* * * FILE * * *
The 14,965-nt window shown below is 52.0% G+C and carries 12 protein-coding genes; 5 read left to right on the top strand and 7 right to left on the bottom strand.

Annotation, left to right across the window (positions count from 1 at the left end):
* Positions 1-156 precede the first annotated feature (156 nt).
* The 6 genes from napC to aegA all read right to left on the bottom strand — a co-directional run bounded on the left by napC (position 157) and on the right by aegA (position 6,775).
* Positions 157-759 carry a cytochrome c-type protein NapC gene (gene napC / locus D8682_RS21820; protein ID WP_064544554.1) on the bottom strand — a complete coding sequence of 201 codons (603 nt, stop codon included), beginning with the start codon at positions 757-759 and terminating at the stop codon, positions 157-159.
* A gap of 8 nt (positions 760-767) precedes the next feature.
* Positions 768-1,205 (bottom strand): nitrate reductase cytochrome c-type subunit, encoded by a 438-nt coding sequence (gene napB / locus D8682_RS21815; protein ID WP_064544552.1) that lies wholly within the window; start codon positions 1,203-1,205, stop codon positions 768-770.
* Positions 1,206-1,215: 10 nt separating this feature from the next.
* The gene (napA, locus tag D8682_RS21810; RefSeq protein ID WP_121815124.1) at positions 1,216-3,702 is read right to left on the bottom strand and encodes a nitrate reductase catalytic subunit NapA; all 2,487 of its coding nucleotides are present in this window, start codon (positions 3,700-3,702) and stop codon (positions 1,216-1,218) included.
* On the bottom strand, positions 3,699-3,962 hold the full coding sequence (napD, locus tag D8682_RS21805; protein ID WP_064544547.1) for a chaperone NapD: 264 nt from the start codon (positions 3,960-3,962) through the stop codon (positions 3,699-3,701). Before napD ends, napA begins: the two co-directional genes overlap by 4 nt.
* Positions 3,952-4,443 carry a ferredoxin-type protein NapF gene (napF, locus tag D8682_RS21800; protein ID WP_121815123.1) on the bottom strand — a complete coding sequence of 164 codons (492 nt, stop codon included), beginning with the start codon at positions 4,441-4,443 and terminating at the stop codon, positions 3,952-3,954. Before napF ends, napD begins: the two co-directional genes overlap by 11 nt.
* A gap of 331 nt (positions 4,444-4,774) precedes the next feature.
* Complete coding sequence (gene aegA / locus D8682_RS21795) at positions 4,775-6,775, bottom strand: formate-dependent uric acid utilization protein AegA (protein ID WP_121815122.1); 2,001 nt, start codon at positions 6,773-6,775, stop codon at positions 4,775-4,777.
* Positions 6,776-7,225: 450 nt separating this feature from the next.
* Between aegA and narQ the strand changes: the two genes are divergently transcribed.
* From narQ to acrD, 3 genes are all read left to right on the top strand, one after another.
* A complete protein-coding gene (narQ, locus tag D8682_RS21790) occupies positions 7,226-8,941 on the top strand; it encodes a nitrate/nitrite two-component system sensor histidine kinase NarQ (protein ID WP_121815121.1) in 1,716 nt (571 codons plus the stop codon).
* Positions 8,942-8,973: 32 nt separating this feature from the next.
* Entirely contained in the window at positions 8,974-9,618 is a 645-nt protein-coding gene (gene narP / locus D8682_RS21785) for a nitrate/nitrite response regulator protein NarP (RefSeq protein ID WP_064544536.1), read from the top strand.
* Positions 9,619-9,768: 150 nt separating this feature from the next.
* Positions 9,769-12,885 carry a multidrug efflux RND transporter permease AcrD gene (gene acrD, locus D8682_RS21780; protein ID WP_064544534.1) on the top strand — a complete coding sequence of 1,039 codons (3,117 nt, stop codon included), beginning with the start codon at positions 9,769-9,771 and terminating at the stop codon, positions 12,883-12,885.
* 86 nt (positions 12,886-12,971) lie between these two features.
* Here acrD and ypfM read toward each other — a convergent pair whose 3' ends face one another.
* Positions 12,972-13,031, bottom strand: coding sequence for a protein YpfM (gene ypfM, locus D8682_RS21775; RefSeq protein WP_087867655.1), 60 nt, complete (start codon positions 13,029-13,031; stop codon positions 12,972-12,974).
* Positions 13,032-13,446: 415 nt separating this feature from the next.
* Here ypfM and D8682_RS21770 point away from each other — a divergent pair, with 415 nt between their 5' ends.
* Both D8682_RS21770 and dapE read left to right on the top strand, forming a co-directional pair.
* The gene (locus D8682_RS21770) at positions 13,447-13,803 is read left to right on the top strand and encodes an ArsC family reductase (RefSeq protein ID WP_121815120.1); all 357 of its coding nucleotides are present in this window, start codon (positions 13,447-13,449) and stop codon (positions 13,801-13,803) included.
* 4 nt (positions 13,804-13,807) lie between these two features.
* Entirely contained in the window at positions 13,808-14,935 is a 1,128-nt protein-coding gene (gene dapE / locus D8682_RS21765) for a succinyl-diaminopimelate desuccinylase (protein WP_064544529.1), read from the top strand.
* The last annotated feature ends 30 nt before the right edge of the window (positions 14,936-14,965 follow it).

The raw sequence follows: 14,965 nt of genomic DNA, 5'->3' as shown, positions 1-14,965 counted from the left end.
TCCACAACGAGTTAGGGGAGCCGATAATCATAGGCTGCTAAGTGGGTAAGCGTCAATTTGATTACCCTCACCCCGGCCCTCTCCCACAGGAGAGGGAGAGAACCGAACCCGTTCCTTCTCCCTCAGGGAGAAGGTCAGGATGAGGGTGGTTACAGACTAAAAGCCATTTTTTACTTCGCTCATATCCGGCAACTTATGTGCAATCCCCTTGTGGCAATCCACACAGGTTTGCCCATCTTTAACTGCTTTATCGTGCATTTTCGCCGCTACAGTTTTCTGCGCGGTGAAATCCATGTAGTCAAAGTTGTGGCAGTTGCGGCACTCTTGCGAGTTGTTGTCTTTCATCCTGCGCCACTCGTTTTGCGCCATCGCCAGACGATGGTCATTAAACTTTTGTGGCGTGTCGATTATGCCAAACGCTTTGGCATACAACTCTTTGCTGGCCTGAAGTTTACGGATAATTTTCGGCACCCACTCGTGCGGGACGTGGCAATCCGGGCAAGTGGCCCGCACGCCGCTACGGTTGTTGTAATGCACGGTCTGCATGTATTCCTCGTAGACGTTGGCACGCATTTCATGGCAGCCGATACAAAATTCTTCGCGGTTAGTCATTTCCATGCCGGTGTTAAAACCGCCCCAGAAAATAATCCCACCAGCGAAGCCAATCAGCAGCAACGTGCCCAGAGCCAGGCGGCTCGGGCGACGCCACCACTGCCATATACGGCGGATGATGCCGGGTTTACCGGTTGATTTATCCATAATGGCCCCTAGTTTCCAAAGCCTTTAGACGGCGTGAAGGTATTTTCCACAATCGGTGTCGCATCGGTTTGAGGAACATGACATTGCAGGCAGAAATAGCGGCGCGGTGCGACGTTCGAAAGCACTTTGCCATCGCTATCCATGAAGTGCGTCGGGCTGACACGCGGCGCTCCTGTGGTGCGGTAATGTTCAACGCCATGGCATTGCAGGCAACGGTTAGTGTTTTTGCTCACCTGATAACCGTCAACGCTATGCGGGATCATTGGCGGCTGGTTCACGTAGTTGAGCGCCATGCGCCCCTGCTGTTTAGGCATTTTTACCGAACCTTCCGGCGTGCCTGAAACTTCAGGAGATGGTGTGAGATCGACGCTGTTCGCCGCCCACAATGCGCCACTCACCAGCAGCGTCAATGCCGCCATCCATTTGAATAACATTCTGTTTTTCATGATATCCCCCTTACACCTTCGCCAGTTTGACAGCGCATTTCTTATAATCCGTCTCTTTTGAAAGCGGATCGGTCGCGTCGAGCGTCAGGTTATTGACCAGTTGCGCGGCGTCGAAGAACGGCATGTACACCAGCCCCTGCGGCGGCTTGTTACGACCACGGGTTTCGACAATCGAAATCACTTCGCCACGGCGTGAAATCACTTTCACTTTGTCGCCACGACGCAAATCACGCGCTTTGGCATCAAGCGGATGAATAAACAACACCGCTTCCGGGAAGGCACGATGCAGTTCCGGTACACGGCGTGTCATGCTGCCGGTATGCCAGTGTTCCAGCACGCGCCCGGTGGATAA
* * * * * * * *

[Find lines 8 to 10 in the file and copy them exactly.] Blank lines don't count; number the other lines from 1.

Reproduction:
* Positions 1,206-1,215: 10 nt separating this feature from the next.
* The gene (napA, locus tag D8682_RS21810; RefSeq protein ID WP_121815124.1) at positions 1,216-3,702 is read right to left on the bottom strand and encodes a nitrate reductase catalytic subunit NapA; all 2,487 of its coding nucleotides are present in this window, start codon (positions 3,700-3,702) and stop codon (positions 1,216-1,218) included.
* On the bottom strand, positions 3,699-3,962 hold the full coding sequence (napD, locus tag D8682_RS21805; protein ID WP_064544547.1) for a chaperone NapD: 264 nt from the start codon (positions 3,960-3,962) through the stop codon (positions 3,699-3,701). Before napD ends, napA begins: the two co-directional genes overlap by 4 nt.